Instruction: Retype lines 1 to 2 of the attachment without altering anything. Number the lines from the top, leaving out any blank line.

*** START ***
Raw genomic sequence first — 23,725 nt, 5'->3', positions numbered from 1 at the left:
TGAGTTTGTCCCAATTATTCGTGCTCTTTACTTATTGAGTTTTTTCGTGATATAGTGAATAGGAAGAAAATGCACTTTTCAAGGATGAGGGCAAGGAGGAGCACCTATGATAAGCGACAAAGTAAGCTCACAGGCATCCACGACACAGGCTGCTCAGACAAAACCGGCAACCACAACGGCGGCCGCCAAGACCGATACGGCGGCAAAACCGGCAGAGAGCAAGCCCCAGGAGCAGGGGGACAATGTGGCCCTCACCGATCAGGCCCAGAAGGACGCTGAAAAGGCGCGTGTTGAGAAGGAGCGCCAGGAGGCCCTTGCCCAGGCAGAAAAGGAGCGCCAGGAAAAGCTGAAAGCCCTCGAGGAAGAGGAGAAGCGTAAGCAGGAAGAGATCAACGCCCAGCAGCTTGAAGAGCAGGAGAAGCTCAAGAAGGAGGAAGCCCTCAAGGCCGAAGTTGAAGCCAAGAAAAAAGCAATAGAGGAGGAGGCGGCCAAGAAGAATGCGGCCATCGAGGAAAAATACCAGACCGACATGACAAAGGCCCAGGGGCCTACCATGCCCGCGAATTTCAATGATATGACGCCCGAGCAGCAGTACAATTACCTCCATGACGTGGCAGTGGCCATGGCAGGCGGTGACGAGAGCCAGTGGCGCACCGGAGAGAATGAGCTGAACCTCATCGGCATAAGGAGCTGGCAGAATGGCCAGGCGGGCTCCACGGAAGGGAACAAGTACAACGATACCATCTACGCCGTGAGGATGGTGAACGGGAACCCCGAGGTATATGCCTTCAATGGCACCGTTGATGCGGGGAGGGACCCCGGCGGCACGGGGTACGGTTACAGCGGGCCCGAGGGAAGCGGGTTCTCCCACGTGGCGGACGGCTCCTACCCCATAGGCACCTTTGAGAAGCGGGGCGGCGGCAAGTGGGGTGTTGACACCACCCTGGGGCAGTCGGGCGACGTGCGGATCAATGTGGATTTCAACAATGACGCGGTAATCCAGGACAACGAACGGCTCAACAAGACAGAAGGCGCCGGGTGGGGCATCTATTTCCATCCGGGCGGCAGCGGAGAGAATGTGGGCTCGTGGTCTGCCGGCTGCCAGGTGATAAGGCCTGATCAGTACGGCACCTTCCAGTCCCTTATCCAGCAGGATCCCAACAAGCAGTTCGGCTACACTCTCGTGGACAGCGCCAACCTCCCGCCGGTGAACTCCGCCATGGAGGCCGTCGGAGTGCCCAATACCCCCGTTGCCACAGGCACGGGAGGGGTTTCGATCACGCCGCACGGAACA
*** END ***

Raw genomic sequence first — 23,725 nt, 5'->3', positions numbered from 1 at the left:
TGAGTTTGTCCCAATTATTCGTGCTCTTTACTTATTGAGTTTTTTCGTGATATAGTGAATAGGAAGAAAATGCACTTTTCAAGGATGAGGGCAAGGAGGAGCACCTATGATAAGCGACAAAGTAAGCTCACAGGCATCCACGACACAGGCTGCTCAGACAAAACCGGCAACCACAACGGCGGCCGCCAAGACCGATACGGCGGCAAAACCGGCAGAGAGCAAGCCCCAGGAGCAGGGGGACAATGTGGCCCTCACCGATCAGGCCCAGAAGGACGCTGAAAAGGCGCGTGTTGAGAAGGAGCGCCAGGAGGCCCTTGCCCAGGCAGAAAAGGAGCGCCAGGAAAAGCTGAAAGCCCTCGAGGAAGAGGAGAAGCGTAAGCAGGAAGAGATCAACGCCCAGCAGCTTGAAGAGCAGGAGAAGCTCAAGAAGGAGGAAGCCCTCAAGGCCGAAGTTGAAGCCAAGAAAAAAGCAATAGAGGAGGAGGCGGCCAAGAAGAATGCGGCCATCGAGGAAAAATACCAGACCGACATGACAAAGGCCCAGGGGCCTACCATGCCCGCGAATTTCAATGATATGACGCCCGAGCAGCAGTACAATTACCTCCATGACGTGGCAGTGGCCATGGCAGGCGGTGACGAGAGCCAGTGGCGCACCGGAGAGAATGAGCTGAACCTCATCGGCATAAGGAGCTGGCAGAATGGCCAGGCGGGCTCCACGGAAGGGAACAAGTACAACGATACCATCTACGCCGTGAGGATGGTGAACGGGAACCCCGAGGTATATGCCTTCAATGGCACCGTTGATGCGGGGAGGGACCCCGGCGGCACGGGGTACGGTTACAGCGGGCCCGAGGGAAGCGGGTTCTCCCACGTGGCGGACGGCTCCTACCCCATAGGCACCTTTGAGAAGCGGGGCGGCGGCAAGTGGGGTGTTGACACCACCCTGGGGCAGTCGGGCGACGTGCGGATCAATGTGGATTTCAACAATGACGCGGTAATCCAGGACAACGAACGGCTCAACAAGACAGAAGGCGCCGGGTGGGGCATCTATTTCCATCCGGGCGGCAGCGGAGAGAATGTGGGCTCGTGGTCTGCCGGCTGCCAGGTGATAAGGCCTGATCAGTACGGCACCTTCCAGTCCCTTATCCAGCAGGATCCCAACAAGCAGTTCGGCTACACTCTCGTGGACAGCGCCAACCTCCCGCCGGTGAACTCCGCCATGGAGGCCGTCGGAGTGCCCAATACCCCCGTTGCCACAGGCACGGGAGGGGTTTCGATCACGCCGCACGGAACA